全国くらしの工芸展 11/25(金)〜11/27(日) 会場:サンドーム福井



Osaka Naniwa Pewter Ware





Pewter ware was first introduced to Japan some 1,300 years ago by envoys from China. Later during the early part of the Kamakura period (1185-1333), the Zen monk Eisai visited Sung dynasty China and returned with a maker of tea urns. His skills with pewter are said to mark the real beginning of this craft in Japan. It was not until the 18th century, however, that a production center was established in Osaka.Pewter is a very stable metal. It is ideal for such things as a sake flask as it does not affect the delicate flavors of this rice wine, and the taste of water kept in a pewter container is improved by an ionic action. It is also good for flower vases and especially good for the storage of such things as tea, which would deteriorate in anything less than an air-tight container due to high temperature and humidity. With 8 nationally recognized Master Craftsmen among the 21 employed, there are still 7 firms making a wide range of articles such as religious ornaments, and sake cups, expressive of this distinctive metal.


Sakai Forged Blades





Guns and tobacco were introduced into Japan in the middle of the 16th century by the Portuguese. By the end of that century, small tobacco knives were being forged in Sakai and the Tokugawa Shogunate awarded the forgers of Sakai a special seal of approval and guarantee of their quality. Sakai was also granted exclusive selling rights and the reputation of the cutting edge of Sakai forged blades spread throughout the land as a result. Then in the middle of the Edo period (1600-1868), the deba-bocho or pointed knife appeared and was followed by knives of every description, mainly used in the preparation of food.Japanese cooks have a complete range of kitchen knives for every purpose and most of those are said to have Sakai forged blades. The special feature of these knives is the finely ground edge and point and their reputation is as good as ever. There are now 215 firms employing 1,236 people, among whom 28 are government recognized Master Craftsmen sustaining and leading this craft.


Tokyo Silversmithery





This craft began during the 18th century with the emergence of three kinds of skilled workers of precious metals. First there was the shirogane-shi, who fashioned articles that were then skillfully chased by masters of this technique; and then there were skilled metal workers who made such things as combs, hairpins (kanzashi) and the decorative metal fittings for the portable shrines or mikoshi. The gold and silver mints in Edo contributed significantly to raising the level of skills of such artisans. Moreover, Edo was the center of politics, finance and culture, and were feudal lords were required to live for long periods. Consequently, silversmithery in particular developed with their patronage. Nowadays, many fine articles are being produced, mostly to traditional patterns.A confluence of so many skills, Tokyo silversmithery is of the highest quality, the epitome of beauty and durable besides. Also, because it is not made of a harmful substance, it can be used for so many kinds of containers, ornaments and other everyday household articles. Both wrought and chased articles are made. There are silver tea caddies, sake flasks, flower vases, ornaments and many other small household articles being made by 131 firms employing 417 people, 36 of whom are government recognized Master Craftsmen.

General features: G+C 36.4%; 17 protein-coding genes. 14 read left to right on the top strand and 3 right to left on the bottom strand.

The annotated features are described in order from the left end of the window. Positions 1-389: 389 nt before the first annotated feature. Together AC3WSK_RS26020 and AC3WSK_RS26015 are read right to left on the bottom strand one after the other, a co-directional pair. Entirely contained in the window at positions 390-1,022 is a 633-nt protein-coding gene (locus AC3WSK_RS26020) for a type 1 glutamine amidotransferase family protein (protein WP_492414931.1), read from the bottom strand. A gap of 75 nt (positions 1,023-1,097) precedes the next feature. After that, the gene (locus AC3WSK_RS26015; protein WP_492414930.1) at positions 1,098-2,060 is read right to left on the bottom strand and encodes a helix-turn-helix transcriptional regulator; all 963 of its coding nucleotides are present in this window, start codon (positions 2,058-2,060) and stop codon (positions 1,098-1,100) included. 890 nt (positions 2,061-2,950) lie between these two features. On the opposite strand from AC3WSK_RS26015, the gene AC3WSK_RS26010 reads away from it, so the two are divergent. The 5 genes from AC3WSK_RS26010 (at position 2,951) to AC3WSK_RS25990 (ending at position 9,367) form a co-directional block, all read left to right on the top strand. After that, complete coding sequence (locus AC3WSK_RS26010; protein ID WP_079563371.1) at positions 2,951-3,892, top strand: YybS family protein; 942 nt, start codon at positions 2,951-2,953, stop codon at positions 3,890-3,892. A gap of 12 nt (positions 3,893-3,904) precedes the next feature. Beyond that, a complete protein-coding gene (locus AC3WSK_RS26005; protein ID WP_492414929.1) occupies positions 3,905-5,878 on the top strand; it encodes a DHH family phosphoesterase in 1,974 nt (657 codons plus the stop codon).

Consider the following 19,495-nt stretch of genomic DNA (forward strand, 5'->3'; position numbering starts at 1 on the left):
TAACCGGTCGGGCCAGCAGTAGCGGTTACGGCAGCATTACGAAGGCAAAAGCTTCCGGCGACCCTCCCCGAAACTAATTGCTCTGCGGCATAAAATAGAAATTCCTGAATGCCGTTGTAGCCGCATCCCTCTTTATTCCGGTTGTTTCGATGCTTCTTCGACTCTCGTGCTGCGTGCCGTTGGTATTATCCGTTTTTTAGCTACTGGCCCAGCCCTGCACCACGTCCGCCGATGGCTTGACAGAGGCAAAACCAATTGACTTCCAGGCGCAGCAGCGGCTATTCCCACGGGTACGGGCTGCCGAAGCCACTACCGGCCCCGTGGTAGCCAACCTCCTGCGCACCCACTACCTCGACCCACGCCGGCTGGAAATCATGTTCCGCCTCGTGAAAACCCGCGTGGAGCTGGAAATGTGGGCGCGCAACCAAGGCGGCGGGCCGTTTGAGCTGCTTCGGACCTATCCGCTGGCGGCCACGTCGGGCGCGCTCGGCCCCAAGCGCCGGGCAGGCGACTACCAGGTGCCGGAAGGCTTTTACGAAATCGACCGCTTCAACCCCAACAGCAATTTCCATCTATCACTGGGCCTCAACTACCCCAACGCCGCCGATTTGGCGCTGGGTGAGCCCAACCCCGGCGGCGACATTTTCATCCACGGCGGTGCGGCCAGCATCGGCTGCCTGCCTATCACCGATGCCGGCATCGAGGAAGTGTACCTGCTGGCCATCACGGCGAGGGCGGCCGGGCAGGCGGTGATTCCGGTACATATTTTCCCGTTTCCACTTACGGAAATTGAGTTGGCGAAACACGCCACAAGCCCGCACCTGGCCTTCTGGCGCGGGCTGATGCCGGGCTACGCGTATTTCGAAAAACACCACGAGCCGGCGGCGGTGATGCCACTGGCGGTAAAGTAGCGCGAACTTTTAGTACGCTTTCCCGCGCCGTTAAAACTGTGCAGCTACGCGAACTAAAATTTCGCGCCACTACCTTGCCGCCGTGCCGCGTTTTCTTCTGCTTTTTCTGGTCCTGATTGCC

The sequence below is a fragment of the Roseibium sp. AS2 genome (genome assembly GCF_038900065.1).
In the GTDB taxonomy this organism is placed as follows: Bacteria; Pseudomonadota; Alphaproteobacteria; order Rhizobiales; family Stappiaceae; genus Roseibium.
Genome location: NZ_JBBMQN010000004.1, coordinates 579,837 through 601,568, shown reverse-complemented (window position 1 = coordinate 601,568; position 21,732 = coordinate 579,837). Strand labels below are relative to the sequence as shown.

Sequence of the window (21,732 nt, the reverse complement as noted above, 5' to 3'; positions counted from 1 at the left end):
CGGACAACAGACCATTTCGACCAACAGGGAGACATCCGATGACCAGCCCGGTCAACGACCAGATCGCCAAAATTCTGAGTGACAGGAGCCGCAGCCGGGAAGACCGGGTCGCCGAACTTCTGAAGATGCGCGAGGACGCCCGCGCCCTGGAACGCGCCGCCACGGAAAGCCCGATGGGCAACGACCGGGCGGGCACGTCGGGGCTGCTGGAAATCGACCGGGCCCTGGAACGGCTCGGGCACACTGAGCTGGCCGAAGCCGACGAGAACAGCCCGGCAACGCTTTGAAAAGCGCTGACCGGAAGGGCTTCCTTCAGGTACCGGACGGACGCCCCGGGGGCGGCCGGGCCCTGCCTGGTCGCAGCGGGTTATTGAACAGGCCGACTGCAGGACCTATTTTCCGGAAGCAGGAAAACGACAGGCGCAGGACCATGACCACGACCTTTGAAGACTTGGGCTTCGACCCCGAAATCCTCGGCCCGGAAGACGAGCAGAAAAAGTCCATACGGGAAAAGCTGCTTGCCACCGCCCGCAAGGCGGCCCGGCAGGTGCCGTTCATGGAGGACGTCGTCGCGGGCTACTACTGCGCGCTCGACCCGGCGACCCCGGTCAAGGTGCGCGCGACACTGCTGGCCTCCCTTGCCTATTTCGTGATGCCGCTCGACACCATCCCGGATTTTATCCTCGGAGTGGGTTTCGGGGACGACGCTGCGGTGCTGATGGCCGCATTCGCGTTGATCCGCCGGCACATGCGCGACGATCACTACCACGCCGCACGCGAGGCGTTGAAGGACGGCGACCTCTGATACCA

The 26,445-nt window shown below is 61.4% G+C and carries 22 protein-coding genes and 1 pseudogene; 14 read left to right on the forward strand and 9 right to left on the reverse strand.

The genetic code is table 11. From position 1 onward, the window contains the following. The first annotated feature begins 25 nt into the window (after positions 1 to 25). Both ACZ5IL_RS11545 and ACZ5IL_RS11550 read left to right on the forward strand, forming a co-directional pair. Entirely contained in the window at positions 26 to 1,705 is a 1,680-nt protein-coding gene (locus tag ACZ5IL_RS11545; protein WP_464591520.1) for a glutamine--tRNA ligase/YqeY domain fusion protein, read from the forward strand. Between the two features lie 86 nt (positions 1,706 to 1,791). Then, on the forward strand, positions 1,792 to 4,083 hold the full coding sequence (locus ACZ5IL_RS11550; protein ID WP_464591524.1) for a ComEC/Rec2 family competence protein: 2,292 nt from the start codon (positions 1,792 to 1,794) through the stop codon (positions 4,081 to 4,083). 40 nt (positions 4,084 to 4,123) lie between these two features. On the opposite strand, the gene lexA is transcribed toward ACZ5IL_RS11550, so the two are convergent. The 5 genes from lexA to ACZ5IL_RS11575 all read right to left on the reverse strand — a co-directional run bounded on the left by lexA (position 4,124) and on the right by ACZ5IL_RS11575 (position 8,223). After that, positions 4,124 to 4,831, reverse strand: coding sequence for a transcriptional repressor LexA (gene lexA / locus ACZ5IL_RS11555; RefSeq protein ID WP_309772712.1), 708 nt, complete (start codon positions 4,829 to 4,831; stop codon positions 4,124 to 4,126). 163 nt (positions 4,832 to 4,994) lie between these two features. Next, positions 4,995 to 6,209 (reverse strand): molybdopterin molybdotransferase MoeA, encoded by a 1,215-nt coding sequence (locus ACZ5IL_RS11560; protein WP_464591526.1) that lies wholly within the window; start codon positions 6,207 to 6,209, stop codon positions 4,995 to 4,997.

Yamagata Metal Casting





In the middle of the Heian period (794-1185), Minamoto Yoriyoshi fought a number of battles in the Yamagata area in an effort to quell various uprisings. The metal casters, who were part and parcel of the army and operations, discovered that the quality of the sand in the river flowing through Yamagata city and the earth in present-day Chitose park were ideal for casting. Some of those casters settled in the area and became the founders of Yamagata metal casting.The tea ceremony is perhaps most representative of Japanese culture and many chagama, the pots for boiling water in during the tea ceremony are produced in Yamagata. The lightness, perfect shape and furthermore, the fine delicate surface of the iron kettles, the bronze vases, the iron cooking pots and ornaments cast here are the result of outstanding and well applied techniques used in the making of these traditional craft pieces. Today there are 22 firms employing 118 people, among whom there are 14 government recognized Master Craftsmen.